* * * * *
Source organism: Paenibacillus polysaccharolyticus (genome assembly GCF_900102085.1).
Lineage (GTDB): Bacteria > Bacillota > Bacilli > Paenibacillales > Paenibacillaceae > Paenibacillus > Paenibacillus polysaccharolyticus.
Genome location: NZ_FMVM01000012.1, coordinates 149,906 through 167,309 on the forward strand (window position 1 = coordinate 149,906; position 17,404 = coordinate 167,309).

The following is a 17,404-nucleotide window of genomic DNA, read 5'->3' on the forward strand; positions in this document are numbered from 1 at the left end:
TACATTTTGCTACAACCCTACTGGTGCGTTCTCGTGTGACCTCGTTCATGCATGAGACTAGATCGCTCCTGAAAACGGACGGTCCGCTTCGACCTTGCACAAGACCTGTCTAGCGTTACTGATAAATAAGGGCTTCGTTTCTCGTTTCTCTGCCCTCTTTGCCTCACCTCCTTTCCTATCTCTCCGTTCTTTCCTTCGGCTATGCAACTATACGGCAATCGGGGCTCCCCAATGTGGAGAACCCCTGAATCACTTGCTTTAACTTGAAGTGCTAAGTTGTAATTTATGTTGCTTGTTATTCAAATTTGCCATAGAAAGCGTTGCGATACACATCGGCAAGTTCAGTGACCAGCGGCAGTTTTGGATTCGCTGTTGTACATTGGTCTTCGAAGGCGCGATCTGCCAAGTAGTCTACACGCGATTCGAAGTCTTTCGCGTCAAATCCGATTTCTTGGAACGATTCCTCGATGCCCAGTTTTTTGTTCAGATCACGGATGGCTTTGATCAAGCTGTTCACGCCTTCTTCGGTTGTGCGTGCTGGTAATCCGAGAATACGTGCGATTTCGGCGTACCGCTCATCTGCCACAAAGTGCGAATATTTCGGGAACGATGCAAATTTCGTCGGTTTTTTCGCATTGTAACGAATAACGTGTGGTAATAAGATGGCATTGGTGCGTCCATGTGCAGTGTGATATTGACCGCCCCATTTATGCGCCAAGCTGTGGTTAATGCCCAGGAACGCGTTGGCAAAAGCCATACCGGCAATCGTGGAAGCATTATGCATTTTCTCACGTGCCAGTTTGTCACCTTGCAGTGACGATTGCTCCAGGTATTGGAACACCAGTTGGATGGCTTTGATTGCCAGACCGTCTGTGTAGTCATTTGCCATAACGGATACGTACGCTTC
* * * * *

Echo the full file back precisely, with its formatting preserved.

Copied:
Source organism: Paenibacillus polysaccharolyticus (genome assembly GCF_900102085.1).
Lineage (GTDB): Bacteria > Bacillota > Bacilli > Paenibacillales > Paenibacillaceae > Paenibacillus > Paenibacillus polysaccharolyticus.
Genome location: NZ_FMVM01000012.1, coordinates 149,906 through 167,309 on the forward strand (window position 1 = coordinate 149,906; position 17,404 = coordinate 167,309).

The following is a 17,404-nucleotide window of genomic DNA, read 5'->3' on the forward strand; positions in this document are numbered from 1 at the left end:
TACATTTTGCTACAACCCTACTGGTGCGTTCTCGTGTGACCTCGTTCATGCATGAGACTAGATCGCTCCTGAAAACGGACGGTCCGCTTCGACCTTGCACAAGACCTGTCTAGCGTTACTGATAAATAAGGGCTTCGTTTCTCGTTTCTCTGCCCTCTTTGCCTCACCTCCTTTCCTATCTCTCCGTTCTTTCCTTCGGCTATGCAACTATACGGCAATCGGGGCTCCCCAATGTGGAGAACCCCTGAATCACTTGCTTTAACTTGAAGTGCTAAGTTGTAATTTATGTTGCTTGTTATTCAAATTTGCCATAGAAAGCGTTGCGATACACATCGGCAAGTTCAGTGACCAGCGGCAGTTTTGGATTCGCTGTTGTACATTGGTCTTCGAAGGCGCGATCTGCCAAGTAGTCTACACGCGATTCGAAGTCTTTCGCGTCAAATCCGATTTCTTGGAACGATTCCTCGATGCCCAGTTTTTTGTTCAGATCACGGATGGCTTTGATCAAGCTGTTCACGCCTTCTTCGGTTGTGCGTGCTGGTAATCCGAGAATACGTGCGATTTCGGCGTACCGCTCATCTGCCACAAAGTGCGAATATTTCGGGAACGATGCAAATTTCGTCGGTTTTTTCGCATTGTAACGAATAACGTGTGGTAATAAGATGGCATTGGTGCGTCCATGTGCAGTGTGATATTGACCGCCCCATTTATGCGCCAAGCTGTGGTTAATGCCCAGGAACGCGTTGGCAAAAGCCATACCGGCAATCGTGGAAGCATTATGCATTTTCTCACGTGCCAGTTTGTCACCTTGCAGTGACGATTGCTCCAGGTATTGGAACACCAGTTGGATGGCTTTGATTGCCAGACCGTCTGTGTAGTCATTTGCCATAACGGATACGTACGCTTC